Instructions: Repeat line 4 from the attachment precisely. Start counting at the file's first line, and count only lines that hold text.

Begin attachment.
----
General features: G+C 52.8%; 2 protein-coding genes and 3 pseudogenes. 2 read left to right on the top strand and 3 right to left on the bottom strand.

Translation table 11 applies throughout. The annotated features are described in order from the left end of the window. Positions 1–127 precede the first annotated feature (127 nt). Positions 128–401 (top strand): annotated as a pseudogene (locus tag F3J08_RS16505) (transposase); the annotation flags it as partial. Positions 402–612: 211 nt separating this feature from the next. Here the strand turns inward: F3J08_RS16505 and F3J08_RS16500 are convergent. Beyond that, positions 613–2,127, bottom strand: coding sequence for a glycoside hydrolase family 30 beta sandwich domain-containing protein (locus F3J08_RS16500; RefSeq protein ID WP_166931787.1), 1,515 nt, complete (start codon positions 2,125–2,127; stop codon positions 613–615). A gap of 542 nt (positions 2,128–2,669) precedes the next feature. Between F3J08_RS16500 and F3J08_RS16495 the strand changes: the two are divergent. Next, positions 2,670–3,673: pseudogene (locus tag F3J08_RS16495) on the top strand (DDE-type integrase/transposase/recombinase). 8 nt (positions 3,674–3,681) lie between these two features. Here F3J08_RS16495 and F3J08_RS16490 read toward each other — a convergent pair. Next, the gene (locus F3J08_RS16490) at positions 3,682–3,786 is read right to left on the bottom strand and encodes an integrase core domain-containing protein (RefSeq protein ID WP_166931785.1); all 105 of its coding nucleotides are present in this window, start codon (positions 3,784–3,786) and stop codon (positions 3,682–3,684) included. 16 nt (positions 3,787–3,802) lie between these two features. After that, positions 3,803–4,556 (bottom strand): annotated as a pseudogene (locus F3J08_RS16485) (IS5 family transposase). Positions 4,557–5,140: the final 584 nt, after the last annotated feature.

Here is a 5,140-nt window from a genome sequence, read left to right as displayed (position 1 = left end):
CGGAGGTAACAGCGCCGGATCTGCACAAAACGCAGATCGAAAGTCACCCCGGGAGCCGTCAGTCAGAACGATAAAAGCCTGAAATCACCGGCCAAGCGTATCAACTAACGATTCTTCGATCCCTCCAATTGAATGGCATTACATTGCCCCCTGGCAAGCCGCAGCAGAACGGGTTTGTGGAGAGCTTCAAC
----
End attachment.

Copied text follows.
CGGAGGTAACAGCGCCGGATCTGCACAAAACGCAGATCGAAAGTCACCCCGGGAGCCGTCAGTCAGAACGATAAAAGCCTGAAATCACCGGCCAAGCGTATCAACTAACGATTCTTCGATCCCTCCAATTGAATGGCATTACATTGCCCCCTGGCAAGCCGCAGCAGAACGGGTTTGTGGAGAGCTTCAAC